The People’s Democratic Party (PDP) led by former Finance minister Tendai Biti has lost its bid to compel the Zimbabwe Electoral Commission (Zec) to change the composition of the ballot paper that is set to be used for the presidential candidates in the forthcoming general elections set for Monday next week.
High Court judge Justice David Mangota delivered the judgment, dismissing PDP’s application on Thursday this week, saying the political outfit’s application was devoid of merit.
In its court application, the Biti-led party had petitioned the court, demanding an order declaring that the current ballot paper’s design was inconsistent with the Constitution of Zimbabwe, the Electoral Act and the principal electoral regulations.
PDP had also sought for an order to have the presidential ballot paper redesigned in a manner prescribed by law, where the names are listed in alphabetical order and another order to stop the electoral body from posting ballot papers for the presidential election to applicants who had applied for postal voting.
However, in his determination Justice Mangota dismissed the application with costs, saying Zec had acted within the confines of the law.
“The applicant (PDP) failed to establish a prima facie case. It hinged its argument on the form as opposed to the substance of the ballot paper. Its case stands on nothing. It is completely devoid of merit. It is, in the premise, dismissed with costs,” Justice Mangota said.
The judge, however, went on to commend the change in administration that took place last November, leading to the resignation of former President Robert Mugabe ushering in his successor, President Emmerson Mnangagwa.
“The November 2017 development which ushered in the new administration in Zimbabwe is unique in a number of respects.
It is unique in the sense that, for the first time in the history of independent Zimbabwe, 124 political parties were formed between the dawn of the new dispensation and this moment … and the political space with which the new administration opened is unprecedented,” Justice Mangota said.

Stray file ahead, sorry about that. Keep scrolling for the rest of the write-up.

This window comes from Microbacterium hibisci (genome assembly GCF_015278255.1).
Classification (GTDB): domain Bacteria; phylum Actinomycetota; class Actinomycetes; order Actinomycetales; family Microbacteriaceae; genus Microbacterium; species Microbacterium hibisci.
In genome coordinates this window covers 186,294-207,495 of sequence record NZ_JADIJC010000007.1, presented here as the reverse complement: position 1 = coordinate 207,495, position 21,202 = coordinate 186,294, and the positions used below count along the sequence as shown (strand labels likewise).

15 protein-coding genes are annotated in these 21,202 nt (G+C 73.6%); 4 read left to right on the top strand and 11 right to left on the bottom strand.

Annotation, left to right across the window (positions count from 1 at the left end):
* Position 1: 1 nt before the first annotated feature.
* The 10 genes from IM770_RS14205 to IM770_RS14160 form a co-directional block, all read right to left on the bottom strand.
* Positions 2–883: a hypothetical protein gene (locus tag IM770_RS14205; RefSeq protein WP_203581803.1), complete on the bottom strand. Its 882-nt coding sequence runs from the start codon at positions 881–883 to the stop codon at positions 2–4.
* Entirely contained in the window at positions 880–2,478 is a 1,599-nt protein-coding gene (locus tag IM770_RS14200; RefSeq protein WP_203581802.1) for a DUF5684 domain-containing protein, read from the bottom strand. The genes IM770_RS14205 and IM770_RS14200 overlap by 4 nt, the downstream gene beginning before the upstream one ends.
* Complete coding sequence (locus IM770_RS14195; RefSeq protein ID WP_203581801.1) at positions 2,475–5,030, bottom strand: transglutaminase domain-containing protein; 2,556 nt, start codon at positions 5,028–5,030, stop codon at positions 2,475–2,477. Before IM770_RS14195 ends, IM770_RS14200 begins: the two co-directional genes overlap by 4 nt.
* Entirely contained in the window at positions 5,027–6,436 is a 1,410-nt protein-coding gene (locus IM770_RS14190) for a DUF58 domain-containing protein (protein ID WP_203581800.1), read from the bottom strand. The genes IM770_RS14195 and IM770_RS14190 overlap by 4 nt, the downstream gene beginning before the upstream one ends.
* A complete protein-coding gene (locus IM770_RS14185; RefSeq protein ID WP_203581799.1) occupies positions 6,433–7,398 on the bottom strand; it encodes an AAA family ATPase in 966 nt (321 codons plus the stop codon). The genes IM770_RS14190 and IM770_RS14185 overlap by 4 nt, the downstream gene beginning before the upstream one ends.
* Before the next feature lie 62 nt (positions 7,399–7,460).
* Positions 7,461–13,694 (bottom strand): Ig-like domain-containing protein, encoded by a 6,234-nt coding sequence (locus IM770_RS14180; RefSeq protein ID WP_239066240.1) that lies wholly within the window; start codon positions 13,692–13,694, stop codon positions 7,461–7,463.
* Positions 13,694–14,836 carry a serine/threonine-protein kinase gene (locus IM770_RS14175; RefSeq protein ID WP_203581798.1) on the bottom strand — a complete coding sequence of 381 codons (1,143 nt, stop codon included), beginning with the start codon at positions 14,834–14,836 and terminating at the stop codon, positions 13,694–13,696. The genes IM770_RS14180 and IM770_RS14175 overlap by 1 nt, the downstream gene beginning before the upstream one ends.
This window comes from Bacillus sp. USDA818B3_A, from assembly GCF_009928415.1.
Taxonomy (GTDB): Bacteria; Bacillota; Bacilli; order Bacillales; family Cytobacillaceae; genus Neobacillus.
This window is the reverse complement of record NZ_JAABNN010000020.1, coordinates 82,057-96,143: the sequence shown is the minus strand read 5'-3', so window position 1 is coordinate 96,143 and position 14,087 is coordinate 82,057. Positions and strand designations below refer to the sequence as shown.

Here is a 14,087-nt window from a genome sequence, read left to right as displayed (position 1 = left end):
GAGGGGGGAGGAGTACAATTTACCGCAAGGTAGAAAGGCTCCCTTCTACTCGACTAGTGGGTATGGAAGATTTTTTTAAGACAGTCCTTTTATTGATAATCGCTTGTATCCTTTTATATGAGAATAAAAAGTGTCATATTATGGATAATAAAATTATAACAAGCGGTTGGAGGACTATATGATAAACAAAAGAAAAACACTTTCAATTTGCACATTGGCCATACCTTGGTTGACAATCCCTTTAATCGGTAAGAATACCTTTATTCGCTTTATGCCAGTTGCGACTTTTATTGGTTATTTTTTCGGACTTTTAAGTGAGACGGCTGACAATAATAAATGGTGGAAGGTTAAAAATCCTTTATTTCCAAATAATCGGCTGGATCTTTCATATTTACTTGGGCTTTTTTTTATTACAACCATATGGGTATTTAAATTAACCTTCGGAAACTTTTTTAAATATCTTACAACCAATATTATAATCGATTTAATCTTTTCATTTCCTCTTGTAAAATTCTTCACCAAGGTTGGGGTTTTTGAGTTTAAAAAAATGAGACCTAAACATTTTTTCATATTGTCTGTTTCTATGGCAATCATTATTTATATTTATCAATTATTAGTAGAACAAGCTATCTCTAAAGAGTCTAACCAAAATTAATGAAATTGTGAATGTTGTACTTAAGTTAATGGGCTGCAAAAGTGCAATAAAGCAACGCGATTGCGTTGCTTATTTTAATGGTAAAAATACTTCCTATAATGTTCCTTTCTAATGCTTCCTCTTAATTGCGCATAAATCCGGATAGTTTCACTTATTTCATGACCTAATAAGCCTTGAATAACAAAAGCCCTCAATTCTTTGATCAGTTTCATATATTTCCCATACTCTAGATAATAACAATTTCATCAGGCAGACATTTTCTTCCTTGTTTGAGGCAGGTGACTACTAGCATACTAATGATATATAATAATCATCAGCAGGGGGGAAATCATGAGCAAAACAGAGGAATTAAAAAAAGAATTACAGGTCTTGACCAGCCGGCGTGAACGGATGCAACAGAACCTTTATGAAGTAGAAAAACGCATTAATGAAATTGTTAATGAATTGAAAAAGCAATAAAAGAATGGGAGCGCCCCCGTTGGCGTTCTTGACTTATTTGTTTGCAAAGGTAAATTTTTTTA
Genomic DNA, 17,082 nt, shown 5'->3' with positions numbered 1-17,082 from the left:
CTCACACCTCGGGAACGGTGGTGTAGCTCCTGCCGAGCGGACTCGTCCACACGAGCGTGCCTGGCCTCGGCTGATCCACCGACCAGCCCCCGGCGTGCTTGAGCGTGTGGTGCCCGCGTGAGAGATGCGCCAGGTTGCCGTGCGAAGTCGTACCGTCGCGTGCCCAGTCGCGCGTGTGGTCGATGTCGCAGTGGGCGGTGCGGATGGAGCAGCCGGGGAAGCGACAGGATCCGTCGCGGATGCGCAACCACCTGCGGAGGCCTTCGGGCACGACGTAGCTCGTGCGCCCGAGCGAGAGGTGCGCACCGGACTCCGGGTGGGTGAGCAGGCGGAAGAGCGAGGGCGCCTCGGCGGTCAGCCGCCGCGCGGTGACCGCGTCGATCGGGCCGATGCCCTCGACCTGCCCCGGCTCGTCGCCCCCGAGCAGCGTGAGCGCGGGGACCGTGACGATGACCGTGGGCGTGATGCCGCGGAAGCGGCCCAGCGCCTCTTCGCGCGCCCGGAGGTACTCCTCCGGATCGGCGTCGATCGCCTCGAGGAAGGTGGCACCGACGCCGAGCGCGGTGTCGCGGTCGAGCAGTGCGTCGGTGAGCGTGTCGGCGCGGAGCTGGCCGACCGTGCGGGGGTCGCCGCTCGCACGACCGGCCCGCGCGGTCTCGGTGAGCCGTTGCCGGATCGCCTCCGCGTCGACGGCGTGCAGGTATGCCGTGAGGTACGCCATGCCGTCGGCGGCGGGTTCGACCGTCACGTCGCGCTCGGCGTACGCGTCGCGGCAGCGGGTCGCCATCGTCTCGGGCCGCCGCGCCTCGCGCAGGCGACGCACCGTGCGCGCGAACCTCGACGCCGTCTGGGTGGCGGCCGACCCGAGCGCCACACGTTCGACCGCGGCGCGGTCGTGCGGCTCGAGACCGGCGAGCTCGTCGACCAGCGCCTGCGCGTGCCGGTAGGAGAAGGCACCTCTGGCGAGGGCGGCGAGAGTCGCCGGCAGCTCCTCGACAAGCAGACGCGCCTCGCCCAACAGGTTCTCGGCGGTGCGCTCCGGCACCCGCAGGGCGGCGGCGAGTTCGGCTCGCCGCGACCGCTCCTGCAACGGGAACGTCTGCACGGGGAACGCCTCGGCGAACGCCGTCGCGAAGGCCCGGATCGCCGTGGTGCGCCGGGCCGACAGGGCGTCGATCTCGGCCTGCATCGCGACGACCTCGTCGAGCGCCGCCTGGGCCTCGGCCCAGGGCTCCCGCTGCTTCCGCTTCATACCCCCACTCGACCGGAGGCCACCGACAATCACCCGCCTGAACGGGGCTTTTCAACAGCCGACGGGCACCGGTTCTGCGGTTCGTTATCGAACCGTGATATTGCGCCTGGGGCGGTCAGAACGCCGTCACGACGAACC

In its application, PDP had claimed Zec had not given contesting political parties and presidential candidates access to the ballot paper to allow them to participate effectively in the electoral process in contravention of section 155 (2) (c) of the Constitution.
The party had also claimed Zec proceeded to conduct postal voting for the election of a President without the presidential candidates having had access to the ballot paper.
Meanwhile, Parliamentary watchdog Veritas Zimbabwe says the 2018 presidential ballot paper was manipulated for favour incumbent President Emmerson Mnangagwa of the Zimbabwe African National Union-Patriotic Front.
It argues that while number of candidates at 23 is unprecedented, the Zimbabwe Electoral Commission should have printed the names in alphabetical order in one single column instead of the two it printed.
Even when it chose to print the two columns, these should have at least been balanced with one column having 12 candidates and the other 11, but in the present case, one has 14 and the other nine.
“ZEC’s columns, one with 14 names and one with nine, are artfully designed to ensure that the President has the advantage of heading the second column. There can be no legitimate reason for this.” Veritas argued.